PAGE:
Scotland 243 for 2 (MacLeod 116*, Gardiner 89) beat Ireland 241 for 9 (Mooney 96, Haq 5-54) by eight wickets

In an ideal world, the ball would have flashed off John Mooney's blade, dissecting the two fielders stationed backward of point. It would have raced across the outfield and over the rope. It would have brought up his maiden ODI century. It would have prompted Malahide to rise in unison. It would have been a soul-stirring moment. But, this is not a perfect world, nor do such fairy tales regularly transpire.

As it was, Richie Berrington stooped forward, snaffled a low chance and ended an innings of consummate quality from a player who, less than twenty-four hours previous, had bravely revealed the full extent of his battle with depression.

Fittingly, all four corners of the ground rose in appreciation. It did not matter that the score under his name remained four short of a century or that Ireland's total was significantly under-par because, in the grand scheme of things, such particulars are irrelevant. The sight of Mooney back in the green apparel is enough in itself.

In the event, it was an innings that glued Ireland together against a purposeful Scottish side infused with a determination to wrestle a semblance of pride back following two underwhelming performances earlier in the week. Calum MacLeod's second ODI century ensured the visitors left with some positives to take before their World Cup preliminaries begin in earnest later this month.

The same top-order that had looked so helplessly vulnerable against the moving ball hitherto made light work of the target as they chased down 242 with minimal fuss. It was Scotland's first ODI win on Irish soil and was manufactured by a disciplined bowling performance led by Majid Haq's first five-wicket haul in the format.

It was little surprise that Preston Mommsen asked Ireland to bat first under cloud-laden skies. It was perhaps unfortunate that the outcome of a match was determined so considerably by the toss of a coin but it was another thing to ensure you made best use of such favourable conditions. Certainly, Scotland were resolute not to let the opportunity slip and built the platform for their wounded batsmen to flex their muscles.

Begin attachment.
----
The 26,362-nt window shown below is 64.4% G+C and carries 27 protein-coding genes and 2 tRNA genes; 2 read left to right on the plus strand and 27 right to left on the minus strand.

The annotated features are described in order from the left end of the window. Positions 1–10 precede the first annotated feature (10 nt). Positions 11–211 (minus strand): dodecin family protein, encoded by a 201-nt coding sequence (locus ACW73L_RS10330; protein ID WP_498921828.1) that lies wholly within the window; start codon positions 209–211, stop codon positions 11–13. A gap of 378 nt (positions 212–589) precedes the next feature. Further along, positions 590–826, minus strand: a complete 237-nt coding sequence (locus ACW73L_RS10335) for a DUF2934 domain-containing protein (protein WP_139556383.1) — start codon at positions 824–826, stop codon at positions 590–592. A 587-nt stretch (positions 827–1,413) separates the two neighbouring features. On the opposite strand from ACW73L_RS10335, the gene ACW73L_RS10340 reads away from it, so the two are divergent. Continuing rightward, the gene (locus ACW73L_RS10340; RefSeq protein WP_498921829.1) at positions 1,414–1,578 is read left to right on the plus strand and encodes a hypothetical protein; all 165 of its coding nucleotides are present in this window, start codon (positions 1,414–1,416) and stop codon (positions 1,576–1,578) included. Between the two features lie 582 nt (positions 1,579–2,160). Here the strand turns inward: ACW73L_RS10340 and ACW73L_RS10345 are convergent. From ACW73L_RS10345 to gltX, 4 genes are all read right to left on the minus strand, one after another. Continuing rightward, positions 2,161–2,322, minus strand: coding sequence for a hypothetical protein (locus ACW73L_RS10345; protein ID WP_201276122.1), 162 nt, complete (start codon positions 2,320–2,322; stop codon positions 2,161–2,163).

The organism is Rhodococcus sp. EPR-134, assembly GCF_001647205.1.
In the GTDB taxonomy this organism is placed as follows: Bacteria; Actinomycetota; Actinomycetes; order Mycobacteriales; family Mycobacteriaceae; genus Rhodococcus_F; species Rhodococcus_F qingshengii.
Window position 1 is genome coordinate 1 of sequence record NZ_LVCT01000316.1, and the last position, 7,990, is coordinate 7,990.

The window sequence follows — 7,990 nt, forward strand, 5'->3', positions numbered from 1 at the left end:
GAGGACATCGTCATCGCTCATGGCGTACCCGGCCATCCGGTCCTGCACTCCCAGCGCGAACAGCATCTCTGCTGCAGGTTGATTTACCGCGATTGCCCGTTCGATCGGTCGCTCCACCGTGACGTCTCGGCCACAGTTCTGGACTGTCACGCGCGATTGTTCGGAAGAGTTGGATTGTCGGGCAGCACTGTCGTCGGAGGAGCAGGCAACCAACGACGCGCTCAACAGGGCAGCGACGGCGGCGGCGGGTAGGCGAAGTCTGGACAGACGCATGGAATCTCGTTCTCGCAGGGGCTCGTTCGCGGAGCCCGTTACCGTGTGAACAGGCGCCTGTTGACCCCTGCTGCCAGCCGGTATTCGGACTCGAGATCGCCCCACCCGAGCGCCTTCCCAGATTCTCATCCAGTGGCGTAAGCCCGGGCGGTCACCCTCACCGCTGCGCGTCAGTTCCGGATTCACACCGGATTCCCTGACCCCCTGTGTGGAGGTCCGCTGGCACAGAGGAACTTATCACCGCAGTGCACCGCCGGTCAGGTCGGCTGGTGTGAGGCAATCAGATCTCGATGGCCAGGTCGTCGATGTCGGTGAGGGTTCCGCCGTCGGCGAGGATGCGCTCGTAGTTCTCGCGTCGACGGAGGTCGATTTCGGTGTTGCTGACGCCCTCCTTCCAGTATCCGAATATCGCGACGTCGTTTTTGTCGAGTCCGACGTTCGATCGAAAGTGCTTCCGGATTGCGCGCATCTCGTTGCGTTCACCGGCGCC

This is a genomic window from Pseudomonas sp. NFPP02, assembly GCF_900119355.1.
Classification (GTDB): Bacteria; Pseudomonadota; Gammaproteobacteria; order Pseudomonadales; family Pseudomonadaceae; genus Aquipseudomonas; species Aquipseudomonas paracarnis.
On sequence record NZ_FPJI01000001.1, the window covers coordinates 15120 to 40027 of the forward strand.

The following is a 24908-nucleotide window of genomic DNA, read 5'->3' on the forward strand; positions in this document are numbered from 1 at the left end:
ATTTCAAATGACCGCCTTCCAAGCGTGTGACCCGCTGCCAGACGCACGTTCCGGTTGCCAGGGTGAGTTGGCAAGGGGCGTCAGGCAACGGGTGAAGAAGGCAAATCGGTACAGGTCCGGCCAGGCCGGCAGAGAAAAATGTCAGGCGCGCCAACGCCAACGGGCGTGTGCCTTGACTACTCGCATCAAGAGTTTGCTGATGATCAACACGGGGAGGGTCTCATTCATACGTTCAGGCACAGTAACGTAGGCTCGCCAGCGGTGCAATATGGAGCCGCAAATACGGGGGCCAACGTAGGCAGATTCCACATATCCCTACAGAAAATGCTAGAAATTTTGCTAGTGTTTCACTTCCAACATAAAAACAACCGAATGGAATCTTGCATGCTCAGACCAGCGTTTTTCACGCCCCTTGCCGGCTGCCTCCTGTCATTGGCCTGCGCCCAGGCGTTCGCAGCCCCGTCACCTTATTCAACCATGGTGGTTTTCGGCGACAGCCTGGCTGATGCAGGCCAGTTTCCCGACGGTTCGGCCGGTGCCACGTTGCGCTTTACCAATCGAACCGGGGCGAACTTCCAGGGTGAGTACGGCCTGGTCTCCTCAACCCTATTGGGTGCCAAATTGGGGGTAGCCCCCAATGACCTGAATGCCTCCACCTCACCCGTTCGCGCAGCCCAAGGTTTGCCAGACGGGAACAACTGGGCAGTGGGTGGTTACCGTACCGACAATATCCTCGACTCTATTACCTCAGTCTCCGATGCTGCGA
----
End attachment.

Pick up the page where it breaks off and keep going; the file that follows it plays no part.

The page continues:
The absence of Kyle Coetzer and Matt Machan has been felt significantly but in MacLeod they have an opening batsman enjoying the best form of his career; it showed here. A breakthrough season at Durham, particularly against the white ball, has raised genuine hopes that he is a player of the calibre Scotland have so desperately craved in recent years.

There was no sign of the hesitation that undermined his failures earlier in the week as he tucked into some charitable bowling from the hosts, who looked weary before wilting in the late afternoon Dublin sun. MacLeod formed a match-defining partnership with Hamish Gardiner, who may be looking over his shoulder nervously with Coetzer and Machan to return to the side.

The pair saw off the initial threat of Max Sorensen and Craig Young before taking advantage of easier circumstances as they matched each other blow for blow. That was until Gardiner, eleven short of a first century in Scottish colours, fell attempting to cut the part-time spin of Andrew Balbirnie.

Phil Simmons and the selectors will name an 18-man squad for the pre-World Cup tour to Australia and New Zealand on Monday and, while a series win was already assured, this reversal is a timely wake-up call.

Graeme McCarter is expected to miss out despite bowling eight economical overs with Young, who moved his tally of wickets for the week to nine with the early dismissal of Matty Cross, now ahead of him in the pecking order. None of the batsmen on the fringes added much weight to their case for inclusion on a morning during which Ireland stuttered and stumbled.

While they were able to negate the early advances of Scotland's new ball bowlers, albeit at a pedestrian pace, Haq's introduction in the 17th over paid instant dividends. Stuart Thompson feathered the offspinner behind to Cross and four balls later Andrew Poynter missed a straight one that went on with the arm. Mooney, however, added steel to the innings.

A towering six down the ground off MacLeod set the wheels in motion as he accelerated through the gears. Kevin O'Brien's departure, the ball after the second drinks break, halted Ireland's recovery after they had slipped to 95 for 4 but Mooney wasn't deterred.

It was his first half-century in four years and, in stepping down the pitch to Haq and crunching an expansive drive through cover, he brought up his highest ODI score, overtaking his previous best of 55. The fireworks were to come, though. An audacious reverse sweep which flew over the rope had the crowd purring and when he took Michael Leask for 12 off the 46th over, he moved within touching distance of three figures. It wasn't to be.